Cleo Fresco, 8, and dozens of her Oak Grove Elementary School classmates achieved their own version of musical bliss, many smiling from ear to ear amid the organized chaos of more than 40 third-graders participating in weekly music class.
They clanked wooden claves and shook egg-shaped shakers as they sang along on a recent morning with music teacher Andrew Deveny, who has taught at numerous Sonoma County schools for 15 years.
This music lesson introduced a composition known as a “round,” when at least three voices sing the same melody but start at different times. The goal is for the voices to blend harmoniously.
Each of the Sebastopol public charter school's 450 students receives a comprehensive arts education. They're taught classes in visual arts such as pottery and drawing, as well as performance courses including dance, chorus and band.
However, Oak Grove represents an exception in Sonoma County when it comes to arts education. Nearly 4 out of 5 of the county's public schools do not provide the comprehensive arts curriculum required by California law, according to an analysis of state education department data by Big Idea Arts and Education Consulting, a local group that specializes in implementing arts education reforms. The analysis focused on access to arts courses and the socioeconomic factors that contributed to a wide range of enrollment levels among the schools.
Every public school across the state needs to provide courses in dance, music, theater and visual arts. In addition, middle and high schools are supposed to offer applied arts courses such as automotive engineering, industrial arts or general agriculture, for example.
The rules are not enforced, though. According to the state Department of Education, 39% of California students were enrolled in arts classes in the 2017-18 school year. While Sonoma County reported arts enrollment slightly higher at 42%, it trailed neighboring Marin (55%), Napa (53%) and Lake (46%) counties.
A handful of organizations here are trying to reestablish a meaningful arts curriculum at every school in the county.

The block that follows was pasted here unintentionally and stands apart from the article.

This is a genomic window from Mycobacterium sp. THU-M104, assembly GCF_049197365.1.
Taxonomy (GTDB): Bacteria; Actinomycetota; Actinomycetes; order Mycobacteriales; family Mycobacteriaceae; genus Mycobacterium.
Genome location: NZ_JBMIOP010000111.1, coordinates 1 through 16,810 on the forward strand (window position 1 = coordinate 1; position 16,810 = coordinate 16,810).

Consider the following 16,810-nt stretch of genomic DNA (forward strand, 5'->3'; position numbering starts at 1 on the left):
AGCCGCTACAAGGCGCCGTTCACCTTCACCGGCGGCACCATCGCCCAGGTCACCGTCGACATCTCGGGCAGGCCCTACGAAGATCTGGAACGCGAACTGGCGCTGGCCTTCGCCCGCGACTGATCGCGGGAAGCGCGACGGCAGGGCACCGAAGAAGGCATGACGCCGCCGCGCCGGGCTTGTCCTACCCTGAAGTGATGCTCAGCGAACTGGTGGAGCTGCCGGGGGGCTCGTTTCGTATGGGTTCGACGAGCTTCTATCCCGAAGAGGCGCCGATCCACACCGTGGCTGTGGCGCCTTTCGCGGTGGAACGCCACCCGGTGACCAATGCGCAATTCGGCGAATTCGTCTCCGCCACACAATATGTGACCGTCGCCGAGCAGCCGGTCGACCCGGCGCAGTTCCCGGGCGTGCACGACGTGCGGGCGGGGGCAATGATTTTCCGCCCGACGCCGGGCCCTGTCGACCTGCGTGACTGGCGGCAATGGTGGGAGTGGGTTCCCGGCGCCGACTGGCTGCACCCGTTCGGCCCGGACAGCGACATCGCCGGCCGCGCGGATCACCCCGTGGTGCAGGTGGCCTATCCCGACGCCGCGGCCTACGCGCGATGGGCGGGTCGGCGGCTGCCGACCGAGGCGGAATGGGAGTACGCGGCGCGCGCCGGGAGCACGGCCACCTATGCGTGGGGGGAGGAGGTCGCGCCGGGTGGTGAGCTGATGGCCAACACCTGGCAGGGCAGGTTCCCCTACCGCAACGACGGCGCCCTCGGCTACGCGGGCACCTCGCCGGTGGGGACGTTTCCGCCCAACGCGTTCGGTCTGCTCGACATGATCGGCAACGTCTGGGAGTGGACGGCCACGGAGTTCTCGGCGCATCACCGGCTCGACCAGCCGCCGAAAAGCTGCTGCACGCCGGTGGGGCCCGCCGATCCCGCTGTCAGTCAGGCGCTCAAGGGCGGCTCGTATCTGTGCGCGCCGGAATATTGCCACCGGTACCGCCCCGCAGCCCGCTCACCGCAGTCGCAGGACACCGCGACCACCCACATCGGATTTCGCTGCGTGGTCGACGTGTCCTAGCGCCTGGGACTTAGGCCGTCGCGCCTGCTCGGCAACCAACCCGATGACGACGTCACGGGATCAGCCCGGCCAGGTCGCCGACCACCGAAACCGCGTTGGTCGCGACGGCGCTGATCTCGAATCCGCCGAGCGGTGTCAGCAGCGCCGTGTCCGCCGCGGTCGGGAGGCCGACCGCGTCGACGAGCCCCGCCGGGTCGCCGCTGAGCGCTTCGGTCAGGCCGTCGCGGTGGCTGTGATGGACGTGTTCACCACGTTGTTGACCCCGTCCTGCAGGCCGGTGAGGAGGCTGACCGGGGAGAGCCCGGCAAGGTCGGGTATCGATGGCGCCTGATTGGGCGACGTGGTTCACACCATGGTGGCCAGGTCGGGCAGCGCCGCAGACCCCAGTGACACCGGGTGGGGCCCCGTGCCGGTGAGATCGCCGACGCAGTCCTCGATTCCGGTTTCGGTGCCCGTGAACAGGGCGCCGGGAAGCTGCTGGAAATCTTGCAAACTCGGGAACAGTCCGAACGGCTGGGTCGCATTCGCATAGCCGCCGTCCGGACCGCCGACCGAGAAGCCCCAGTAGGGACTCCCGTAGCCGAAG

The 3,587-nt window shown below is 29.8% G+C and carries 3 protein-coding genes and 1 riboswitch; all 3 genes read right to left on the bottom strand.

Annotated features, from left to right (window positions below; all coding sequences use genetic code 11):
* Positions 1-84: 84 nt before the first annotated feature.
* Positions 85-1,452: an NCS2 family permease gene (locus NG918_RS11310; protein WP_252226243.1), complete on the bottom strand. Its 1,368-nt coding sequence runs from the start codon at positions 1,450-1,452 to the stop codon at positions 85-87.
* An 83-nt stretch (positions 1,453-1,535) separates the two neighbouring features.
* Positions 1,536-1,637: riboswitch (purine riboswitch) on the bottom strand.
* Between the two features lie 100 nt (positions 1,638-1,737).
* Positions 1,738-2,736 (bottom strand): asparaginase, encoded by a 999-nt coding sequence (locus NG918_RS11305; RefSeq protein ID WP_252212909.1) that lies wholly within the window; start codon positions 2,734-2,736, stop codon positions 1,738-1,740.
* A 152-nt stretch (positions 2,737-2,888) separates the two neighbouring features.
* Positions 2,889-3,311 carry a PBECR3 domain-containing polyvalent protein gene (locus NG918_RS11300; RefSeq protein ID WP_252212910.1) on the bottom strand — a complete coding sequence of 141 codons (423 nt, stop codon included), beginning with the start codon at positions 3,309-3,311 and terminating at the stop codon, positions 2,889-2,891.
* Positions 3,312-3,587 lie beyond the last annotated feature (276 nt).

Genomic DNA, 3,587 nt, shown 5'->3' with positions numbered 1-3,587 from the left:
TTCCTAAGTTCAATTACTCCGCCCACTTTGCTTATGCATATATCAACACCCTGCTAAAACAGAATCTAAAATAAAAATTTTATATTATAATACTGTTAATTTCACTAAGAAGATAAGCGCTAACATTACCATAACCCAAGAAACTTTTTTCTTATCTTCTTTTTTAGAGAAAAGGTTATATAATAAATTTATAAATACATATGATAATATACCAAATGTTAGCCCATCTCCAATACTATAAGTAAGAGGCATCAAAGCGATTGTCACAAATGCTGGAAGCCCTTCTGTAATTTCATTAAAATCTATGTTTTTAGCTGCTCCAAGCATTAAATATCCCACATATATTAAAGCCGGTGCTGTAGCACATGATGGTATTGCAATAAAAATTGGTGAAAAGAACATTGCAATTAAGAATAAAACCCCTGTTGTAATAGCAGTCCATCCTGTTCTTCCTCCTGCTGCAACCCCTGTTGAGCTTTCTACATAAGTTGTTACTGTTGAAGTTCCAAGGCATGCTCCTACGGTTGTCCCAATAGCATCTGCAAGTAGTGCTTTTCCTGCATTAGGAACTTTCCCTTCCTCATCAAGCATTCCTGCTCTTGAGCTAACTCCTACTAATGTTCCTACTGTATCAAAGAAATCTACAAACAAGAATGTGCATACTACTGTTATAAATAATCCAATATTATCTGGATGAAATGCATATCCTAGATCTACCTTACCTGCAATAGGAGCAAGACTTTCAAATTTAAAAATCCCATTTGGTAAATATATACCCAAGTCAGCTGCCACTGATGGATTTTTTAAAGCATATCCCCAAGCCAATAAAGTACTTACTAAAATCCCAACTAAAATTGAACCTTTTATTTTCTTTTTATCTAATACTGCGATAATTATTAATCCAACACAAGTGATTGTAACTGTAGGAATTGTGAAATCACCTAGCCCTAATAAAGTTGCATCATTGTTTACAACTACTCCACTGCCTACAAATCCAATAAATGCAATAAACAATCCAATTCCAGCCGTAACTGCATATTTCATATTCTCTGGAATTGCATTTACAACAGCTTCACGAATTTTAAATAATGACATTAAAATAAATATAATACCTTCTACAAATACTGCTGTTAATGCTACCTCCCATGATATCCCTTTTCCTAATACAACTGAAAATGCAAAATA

Creative Sonoma, a division of the Sonoma County Economic Development Board, and the Sonoma County Office of Education last month released a five-year plan to increase the access and scope of arts education in public schools, especially at schools with vulnerable students. Called the Sonoma County Arts Education Framework, it was the culmination of years of research and analysis.
“It's a matter of getting around the things we're putting as obstacles in our way to doing that,” said Creative Sonoma director Kristen Madsen. “Whether that is funding choices, facilities, the time of day.”
Furthermore, research shows arts education helps address many of the pressing issues schools already face, Madsen said. Aptitude test scores, student suspension rates and daily attendance all improve when arts classes are taught, she said.
“The kids who need it the most are likely getting it the least, and that's a gut punch,” Madsen said of the inconsistency among the county's 40 school districts on art class offerings.
Little encouragement for arts education
When it comes to the decay of the arts curriculum, education officials said it has been a casualty almost 50 years in the making, despite the value of the arts in students' social and emotional development, especially for disadvantaged or special needs students.
Robin Hampton, a coordinator with the California Alliance for Arts Education advocacy group, said state approval in 1978 of Proposition 13, which restricted increases of property taxes that account for one-third of a public school district's budget, was one of the first pivotal policy changes that caused financial resources to shift away from arts instruction in schools.
“It was a gradual thing where arts (classes) just kind of started disappearing,” said Hampton, who leads Arts Now, one of California Alliance's programs. “I don't think there's a person in the state that said, ‘Let's get rid of arts.' But the focus was test scores, and arts don't get tested.”
The accountability systems put in place forced local school districts to devote most of their daily instructional time on subjects that determined a school's performance ratings, said Karen McGahey, a retired Sonoma County educator and longtime arts advocate who ended her career as the director of leadership development for the county office of education.Improving public school education has been a priority for previous U.S. presidents, who spent billions of dollars on landmark programs like No Child Left Behind under George W. Bush and the Common Core State Standards under Barack Obama.
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